What We Know About The YouTube Shooter
DAVID GREENE, HOST:
Now, let's turn now to Northern California in the city of San Bruno where a woman opened fire yesterday at YouTube's headquarters, wounding three before taking her own life. Audie Cornish, the co-host of NPR's All Things Considered, spoke to Zachary Vorhies. He's a senior software engineer at YouTube. They talked yesterday.
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ZACHARY VORHIES: When I approached the courtyard, that's when I heard a commotion. I heard a man yelling out, do you want to shoot me? And about 25 feet away from him was somebody on the ground with an apparent gunshot wound in the stomach, and he was bleeding out of his shirt. And he wasn't moving.
GREENE: Just gives you a sense of the chaos yesterday at YouTube. NPR's Laura Sydell has been following this story. Hi, Laura.
LAURA SYDELL, BYLINE: Good morning.
GREENE: Help piece together what happened yesterday.
SYDELL: Well, at about 12:46 p.m., police say they began to receive numerous 911 calls about gunshots at the headquarters of YouTube, which is in San Bruno. And within two minutes, they arrived at headquarters. According to San Bruno Police Chief Ed Barberini, responding officers found a pretty chaotic scene, and people were fleeing the scene. There were - police officers then began patting down people as they were leaving the building. We have three people wounded who were sent to Zuckerberg San Francisco General Hospital where a man is in critical condition. There are also two women who were wounded. One is in serious condition, and the other is in fair condition. And we know the name of the shooter. Her name is Nasim Aghdam.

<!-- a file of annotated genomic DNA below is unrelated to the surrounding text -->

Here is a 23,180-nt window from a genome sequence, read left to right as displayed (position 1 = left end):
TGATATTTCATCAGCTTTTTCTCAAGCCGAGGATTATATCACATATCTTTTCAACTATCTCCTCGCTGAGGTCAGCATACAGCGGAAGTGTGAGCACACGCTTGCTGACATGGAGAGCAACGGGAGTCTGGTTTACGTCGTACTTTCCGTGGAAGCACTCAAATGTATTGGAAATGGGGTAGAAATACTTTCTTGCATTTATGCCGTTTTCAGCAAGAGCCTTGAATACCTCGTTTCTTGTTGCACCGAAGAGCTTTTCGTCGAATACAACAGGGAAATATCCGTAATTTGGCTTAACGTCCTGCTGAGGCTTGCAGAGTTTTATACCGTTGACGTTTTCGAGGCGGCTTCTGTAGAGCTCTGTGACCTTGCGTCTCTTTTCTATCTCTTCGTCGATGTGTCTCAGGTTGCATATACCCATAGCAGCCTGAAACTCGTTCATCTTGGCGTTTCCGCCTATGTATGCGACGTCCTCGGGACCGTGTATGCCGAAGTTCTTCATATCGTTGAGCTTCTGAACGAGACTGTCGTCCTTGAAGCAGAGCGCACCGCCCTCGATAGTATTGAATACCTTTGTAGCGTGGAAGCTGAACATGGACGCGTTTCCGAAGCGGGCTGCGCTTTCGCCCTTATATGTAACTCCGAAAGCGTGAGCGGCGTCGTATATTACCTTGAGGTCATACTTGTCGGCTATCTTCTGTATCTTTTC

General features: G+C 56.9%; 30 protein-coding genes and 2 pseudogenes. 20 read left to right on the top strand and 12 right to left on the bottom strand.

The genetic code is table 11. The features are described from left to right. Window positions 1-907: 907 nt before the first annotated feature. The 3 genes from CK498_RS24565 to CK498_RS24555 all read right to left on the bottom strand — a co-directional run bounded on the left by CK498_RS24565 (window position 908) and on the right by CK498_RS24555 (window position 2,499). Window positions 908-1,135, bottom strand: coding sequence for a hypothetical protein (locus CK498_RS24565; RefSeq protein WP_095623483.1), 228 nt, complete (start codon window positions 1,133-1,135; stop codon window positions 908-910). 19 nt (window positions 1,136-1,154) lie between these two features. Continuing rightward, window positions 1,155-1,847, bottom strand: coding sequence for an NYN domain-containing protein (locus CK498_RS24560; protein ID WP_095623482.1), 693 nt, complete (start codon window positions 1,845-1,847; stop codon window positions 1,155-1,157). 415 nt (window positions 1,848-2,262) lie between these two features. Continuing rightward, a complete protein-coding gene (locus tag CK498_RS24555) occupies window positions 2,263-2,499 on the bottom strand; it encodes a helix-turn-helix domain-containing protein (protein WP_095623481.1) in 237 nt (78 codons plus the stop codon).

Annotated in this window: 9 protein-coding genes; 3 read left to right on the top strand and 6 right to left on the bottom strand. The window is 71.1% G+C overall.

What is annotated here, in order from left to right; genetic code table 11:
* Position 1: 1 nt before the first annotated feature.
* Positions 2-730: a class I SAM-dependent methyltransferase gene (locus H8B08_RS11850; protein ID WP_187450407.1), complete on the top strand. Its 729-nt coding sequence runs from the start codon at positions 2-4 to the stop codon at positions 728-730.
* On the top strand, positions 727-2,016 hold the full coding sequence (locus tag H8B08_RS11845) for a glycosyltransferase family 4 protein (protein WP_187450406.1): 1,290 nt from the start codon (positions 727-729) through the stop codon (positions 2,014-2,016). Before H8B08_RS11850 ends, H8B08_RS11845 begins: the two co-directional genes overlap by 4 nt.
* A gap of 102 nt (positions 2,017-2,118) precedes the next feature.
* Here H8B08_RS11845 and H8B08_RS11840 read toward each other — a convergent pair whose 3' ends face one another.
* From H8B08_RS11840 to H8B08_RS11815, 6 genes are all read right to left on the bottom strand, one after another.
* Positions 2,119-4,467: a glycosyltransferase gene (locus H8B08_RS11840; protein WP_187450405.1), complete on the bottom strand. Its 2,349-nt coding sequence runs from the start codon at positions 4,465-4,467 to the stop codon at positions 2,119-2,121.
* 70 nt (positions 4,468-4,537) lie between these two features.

GREENE: And do we know why she might have done this - targeting YouTube?
SYDELL: You know, it - the police are saying they don't know what her motivation may have been yet. There's no evidence, the police say, that she specifically targeted the victims. But she did have a YouTube channel. And she had kind of an eclectic group of videos - music parodies, workout videos, things about animal cruelty, vegan cooking. But on it, she also had some videos complaining about YouTube - about, I guess, having some of her videos blocked, and they were interfering with her being able to make a living.
GREENE: So, I mean, we don't want to jump to conclusions. But the possibility that she was angry at a tech company like this for how they were treating her, her videos - whatever it was - does that have people in Silicon Valley nervous after seeing what happened yesterday?
SYDELL: Well, I - you know, I don't think anybody is, as you say, jumping to conclusions about what her motivations were. Mostly what you're seeing here is a lot of sympathy. and Silicon Valley is actually rather tightknit. People tend to know each other. You had Apple's chief executive, Tim Cook, tweeting out from everybody at Apple, we send our sympathy and support. You had Jack Dorsey, the chief executive of Twitter, and he also said he can't imagine what his friends at YouTube are feeling. And I - you know, I will say, in the case of Twitter ages ago, they were threatened by Islamic extremists. So I can imagine that they must sort of feel the pain of what is going on there. I want to make clear, though - there is no sense that this is motivated by terrorism at all.
GREENE: Interesting though. I mean, we talk about communities going through this. It almost sounds like Silicon Valley - you could call it a community kind of coming together in a moment like this.
SYDELL: It is a community. It truly is. There is that sense here. It's a small place really.
GREENE: NPR's Laura Sydell reporting for us on the shooting at YouTube yesterday. Thanks, Laura.
SYDELL: You're welcome.
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